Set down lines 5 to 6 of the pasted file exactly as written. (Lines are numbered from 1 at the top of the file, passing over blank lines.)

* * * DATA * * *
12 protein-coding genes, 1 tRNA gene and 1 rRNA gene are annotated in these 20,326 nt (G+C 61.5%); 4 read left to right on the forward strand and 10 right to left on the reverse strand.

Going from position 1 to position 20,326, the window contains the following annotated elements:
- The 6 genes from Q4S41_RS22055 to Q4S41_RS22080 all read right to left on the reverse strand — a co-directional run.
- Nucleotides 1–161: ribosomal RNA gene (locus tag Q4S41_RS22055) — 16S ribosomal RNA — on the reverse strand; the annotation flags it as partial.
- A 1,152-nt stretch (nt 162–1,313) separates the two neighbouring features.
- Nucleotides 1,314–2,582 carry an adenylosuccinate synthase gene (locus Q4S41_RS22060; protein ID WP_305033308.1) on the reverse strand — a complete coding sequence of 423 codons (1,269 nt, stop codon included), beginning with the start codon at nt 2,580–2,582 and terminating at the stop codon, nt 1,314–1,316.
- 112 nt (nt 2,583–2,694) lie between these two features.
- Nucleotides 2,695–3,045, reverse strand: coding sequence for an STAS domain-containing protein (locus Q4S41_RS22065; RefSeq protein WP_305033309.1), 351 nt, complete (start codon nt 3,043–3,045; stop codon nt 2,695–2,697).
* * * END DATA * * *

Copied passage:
- A 1,152-nt stretch (nt 162–1,313) separates the two neighbouring features.
- Nucleotides 1,314–2,582 carry an adenylosuccinate synthase gene (locus Q4S41_RS22060; protein ID WP_305033308.1) on the reverse strand — a complete coding sequence of 423 codons (1,269 nt, stop codon included), beginning with the start codon at nt 2,580–2,582 and terminating at the stop codon, nt 1,314–1,316.